What do we mean by a vaccination certificate?
We’re referring to proof – on paper or in digital format – provided to every person who has just been vaccinated against Covid-19 in Spain.
As things stand, Spanish authorities have been primarily focused on developing their own ‘Covid passport’ (set to be launched in June) which would have as its primary use facilitating travel outside of Spain, and which would work in tandem with the EU’s Green Digital Certificate (due in July).
- EXPLAINED: What we know so far about Spain’s ‘Covid passports’
- What’s the latest on how the EU’s ‘Covid passports’ will work for travellers?
It isn’t clear yet whether Spanish authorities will make their ‘Covid passports’ a replacement to vaccination certificates, but currently there are many people in Spain who aren’t being handed a document that shows which vaccine they’ve received, when and where, even if just for informational purposes.
Is there a record that I’ve been vaccinated?
According to the Spanish government’s Covid-19 vaccine website, “vaccinations against COVID-19 are registered in the regions’ information systems or medical records. On a daily basis these systems or registries send this information to the national registry REGVACU.”
“All this information, as with the rest of vaccines, will be recorded in the clinical history of each person.”
Which regions in Spain are providing vaccine certificates?
So far we’ve found that at least six of Spain’s 17 regions allow people to access proof of vaccination in digital format (June 4th update: This number has since risen to 10 regions, the link below explains how to request a vaccination certificate in these regions).
But as is so often the case in Spain, there are disparities between the different regions and no homogenous way of accessing this information, as each territory is responsible for the management of its own Covid-19 health strategy. It isn’t always necessarily easy to do either, requiring a digital certificate and fairly good knowledge of how to navigate Spanish government websites.
“I’d like to condemn that Murcia’s regional health service didn’t provide me with any sort of paper stating which vaccine I received,” one woman told local Murcia radio programme Hoy por Hoy.
“They’ve told me that even after I get the second vaccine, I won’t receive any sort of proof and I can’t understand why. I need to know which vaccine I’ve received, when and proof that I’ve actually been vaccinated.
Spain’s Association of Health Users has since lodged a complaint against Murcian health authorities arguing that “everybody should have the right to access their medical records”, citing the Valencia region as an example of how it should be done.
In fact, it is possible to download a vaccination certificate – or certificado vacunal – from the Murcia health system website, although according to the latest reports users need to have a digital certificate or electronic ID and the delivery of the certificate isn’t immediate.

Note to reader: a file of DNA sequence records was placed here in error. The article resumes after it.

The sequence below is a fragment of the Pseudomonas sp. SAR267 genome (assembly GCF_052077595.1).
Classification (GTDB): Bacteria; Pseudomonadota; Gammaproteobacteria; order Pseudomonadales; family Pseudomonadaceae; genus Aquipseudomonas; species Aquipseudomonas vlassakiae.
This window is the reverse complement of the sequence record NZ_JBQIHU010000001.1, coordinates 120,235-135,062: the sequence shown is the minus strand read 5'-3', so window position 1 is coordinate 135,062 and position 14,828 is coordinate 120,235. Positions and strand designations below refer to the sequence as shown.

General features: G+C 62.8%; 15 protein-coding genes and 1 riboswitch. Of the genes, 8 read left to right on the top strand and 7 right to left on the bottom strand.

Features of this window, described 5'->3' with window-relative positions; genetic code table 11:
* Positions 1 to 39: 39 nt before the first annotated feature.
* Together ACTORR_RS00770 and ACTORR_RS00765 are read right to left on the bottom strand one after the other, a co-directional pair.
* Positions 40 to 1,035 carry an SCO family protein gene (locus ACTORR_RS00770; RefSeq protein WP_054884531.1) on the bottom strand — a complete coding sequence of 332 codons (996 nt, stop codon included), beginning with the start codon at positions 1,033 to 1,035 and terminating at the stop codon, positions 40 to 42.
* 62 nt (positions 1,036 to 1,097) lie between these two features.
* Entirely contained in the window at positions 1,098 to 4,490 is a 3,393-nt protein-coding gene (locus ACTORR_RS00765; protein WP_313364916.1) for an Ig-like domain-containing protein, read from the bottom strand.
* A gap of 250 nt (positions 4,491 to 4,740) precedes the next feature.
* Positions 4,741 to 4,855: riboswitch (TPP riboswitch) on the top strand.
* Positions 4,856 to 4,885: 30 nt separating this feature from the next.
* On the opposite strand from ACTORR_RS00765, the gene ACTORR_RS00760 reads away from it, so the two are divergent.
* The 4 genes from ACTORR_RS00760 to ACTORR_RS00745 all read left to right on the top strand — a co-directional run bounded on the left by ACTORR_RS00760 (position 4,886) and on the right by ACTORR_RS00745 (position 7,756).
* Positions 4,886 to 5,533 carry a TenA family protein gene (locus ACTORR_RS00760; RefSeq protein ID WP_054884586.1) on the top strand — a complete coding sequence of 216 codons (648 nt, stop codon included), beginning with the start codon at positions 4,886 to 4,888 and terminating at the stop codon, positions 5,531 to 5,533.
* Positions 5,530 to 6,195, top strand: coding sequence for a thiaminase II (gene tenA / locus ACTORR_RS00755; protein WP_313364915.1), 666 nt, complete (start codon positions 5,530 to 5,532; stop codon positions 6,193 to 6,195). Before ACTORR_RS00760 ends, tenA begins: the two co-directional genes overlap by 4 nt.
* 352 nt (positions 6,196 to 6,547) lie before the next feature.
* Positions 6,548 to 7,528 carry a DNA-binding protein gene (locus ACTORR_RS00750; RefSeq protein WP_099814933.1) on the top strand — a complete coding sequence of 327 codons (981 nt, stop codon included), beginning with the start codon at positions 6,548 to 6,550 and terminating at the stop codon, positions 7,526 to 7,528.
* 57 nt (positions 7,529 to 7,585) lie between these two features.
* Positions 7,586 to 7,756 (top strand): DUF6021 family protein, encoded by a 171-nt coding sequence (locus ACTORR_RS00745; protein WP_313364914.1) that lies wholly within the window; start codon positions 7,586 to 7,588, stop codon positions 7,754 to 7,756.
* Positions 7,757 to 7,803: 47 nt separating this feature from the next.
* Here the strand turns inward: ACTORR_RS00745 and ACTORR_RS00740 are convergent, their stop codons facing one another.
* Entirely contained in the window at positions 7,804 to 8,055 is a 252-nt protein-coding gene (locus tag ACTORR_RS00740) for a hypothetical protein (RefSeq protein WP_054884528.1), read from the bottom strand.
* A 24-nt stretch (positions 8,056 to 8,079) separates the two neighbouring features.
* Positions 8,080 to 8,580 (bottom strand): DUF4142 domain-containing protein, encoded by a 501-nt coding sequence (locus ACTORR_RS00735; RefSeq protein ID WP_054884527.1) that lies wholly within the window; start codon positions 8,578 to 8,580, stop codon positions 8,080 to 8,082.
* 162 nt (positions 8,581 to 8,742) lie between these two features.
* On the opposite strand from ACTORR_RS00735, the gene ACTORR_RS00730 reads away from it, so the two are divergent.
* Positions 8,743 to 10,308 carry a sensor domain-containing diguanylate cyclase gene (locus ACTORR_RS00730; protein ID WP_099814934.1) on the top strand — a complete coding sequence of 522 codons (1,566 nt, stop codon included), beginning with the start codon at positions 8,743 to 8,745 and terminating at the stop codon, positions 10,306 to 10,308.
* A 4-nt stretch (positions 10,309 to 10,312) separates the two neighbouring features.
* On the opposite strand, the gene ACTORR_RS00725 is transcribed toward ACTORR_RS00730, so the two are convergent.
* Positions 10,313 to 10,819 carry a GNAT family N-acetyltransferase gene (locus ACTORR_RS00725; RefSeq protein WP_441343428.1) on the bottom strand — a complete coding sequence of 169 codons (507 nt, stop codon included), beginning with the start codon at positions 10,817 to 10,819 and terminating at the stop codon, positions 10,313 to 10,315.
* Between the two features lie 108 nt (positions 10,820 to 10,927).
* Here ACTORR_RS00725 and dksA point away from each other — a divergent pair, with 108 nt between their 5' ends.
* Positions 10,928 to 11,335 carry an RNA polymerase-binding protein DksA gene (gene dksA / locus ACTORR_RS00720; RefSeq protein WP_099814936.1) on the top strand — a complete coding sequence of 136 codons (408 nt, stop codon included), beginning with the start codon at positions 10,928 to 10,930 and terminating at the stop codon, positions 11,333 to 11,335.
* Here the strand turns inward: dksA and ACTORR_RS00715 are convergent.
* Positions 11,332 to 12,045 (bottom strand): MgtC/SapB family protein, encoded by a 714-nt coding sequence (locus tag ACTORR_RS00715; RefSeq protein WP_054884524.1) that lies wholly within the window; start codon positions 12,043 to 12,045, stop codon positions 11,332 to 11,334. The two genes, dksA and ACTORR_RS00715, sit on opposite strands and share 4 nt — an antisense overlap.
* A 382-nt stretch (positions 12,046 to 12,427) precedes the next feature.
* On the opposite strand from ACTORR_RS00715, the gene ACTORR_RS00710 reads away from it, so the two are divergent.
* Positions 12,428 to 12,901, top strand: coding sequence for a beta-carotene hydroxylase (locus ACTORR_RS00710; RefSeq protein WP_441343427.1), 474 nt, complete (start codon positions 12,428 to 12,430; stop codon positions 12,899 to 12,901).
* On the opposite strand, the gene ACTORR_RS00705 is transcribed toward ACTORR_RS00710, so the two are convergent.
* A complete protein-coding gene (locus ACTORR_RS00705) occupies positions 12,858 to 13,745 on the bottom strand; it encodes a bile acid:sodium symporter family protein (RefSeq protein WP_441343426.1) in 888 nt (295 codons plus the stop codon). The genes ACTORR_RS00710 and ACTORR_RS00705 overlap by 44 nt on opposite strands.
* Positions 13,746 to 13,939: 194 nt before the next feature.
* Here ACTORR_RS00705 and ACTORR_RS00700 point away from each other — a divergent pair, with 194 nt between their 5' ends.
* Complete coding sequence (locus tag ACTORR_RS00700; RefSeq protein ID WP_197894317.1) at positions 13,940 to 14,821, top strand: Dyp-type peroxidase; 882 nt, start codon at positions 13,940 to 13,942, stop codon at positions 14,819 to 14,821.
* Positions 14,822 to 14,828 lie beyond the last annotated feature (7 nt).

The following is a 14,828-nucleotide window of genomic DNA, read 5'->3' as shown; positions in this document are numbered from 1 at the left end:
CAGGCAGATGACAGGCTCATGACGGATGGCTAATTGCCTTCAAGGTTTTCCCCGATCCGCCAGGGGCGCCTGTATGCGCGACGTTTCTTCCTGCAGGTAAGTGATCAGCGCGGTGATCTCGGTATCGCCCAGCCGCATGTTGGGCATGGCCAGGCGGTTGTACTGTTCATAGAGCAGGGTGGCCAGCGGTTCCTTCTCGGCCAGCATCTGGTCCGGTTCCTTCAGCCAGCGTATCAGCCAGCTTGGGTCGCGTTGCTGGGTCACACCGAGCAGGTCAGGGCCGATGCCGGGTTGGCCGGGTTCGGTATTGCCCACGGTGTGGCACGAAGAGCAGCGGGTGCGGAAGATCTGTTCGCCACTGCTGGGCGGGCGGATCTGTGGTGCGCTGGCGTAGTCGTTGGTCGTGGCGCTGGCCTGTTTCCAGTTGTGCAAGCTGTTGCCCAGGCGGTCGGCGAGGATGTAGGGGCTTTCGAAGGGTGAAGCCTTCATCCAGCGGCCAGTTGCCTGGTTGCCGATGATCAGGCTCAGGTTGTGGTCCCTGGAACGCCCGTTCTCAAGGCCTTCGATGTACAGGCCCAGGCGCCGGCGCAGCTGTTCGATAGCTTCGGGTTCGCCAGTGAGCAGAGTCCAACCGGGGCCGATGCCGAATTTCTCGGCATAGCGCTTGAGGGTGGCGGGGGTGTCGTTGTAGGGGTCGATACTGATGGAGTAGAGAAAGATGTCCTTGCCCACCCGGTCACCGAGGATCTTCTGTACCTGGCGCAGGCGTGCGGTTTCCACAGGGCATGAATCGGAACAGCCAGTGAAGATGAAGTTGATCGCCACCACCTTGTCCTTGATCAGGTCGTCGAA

Does it matter that people in Spain aren’t being given proof that they’ve been vaccinated?
Aside from the fact that citizens should indeed have the right to access their own medical records, even if just for purely informational purposes, there is nothing to currently indicate that a vaccination certificate would give extra rights or access within Spain’s borders.
Since the end of the country’s state of alarm, regional border closures have lifted for all residents and tourists, and there isn’t any priority or benefit that those who have been vaccinated get over those who haven’t, apart from immunity against Covid-19 obviously.
In Germany for example, showing proof of vaccination means that citizens can go into a pub or a restaurant without needing to get a PCR test first.
In Italy, authorities have said they will require a health passport when weddings and big events are allowed to start again in June.
Since May 27th, issued vaccination certificates in neighbouring France can be scanned and turned into a health passport.
Sweden on the other hand said it will announce in mid-June whether vaccine passes will be used for domestic events.
While it may seem that the need for a vaccination certificate on home soil is more justified in other EU countries, allowing everyone in Spain easy access to their medical and vaccination records still seems necessary.
The case for a paper copy over a digital version of a vaccine certificate – handed to the patient by the health worker moments after they’ve administered the vaccine – should also be considered across the country.
More than 9 million in Spain are over the age of 65 and not necessarily tech-savvy, making it even harder for them to access downloadable vaccination certificates buried deep in government websites.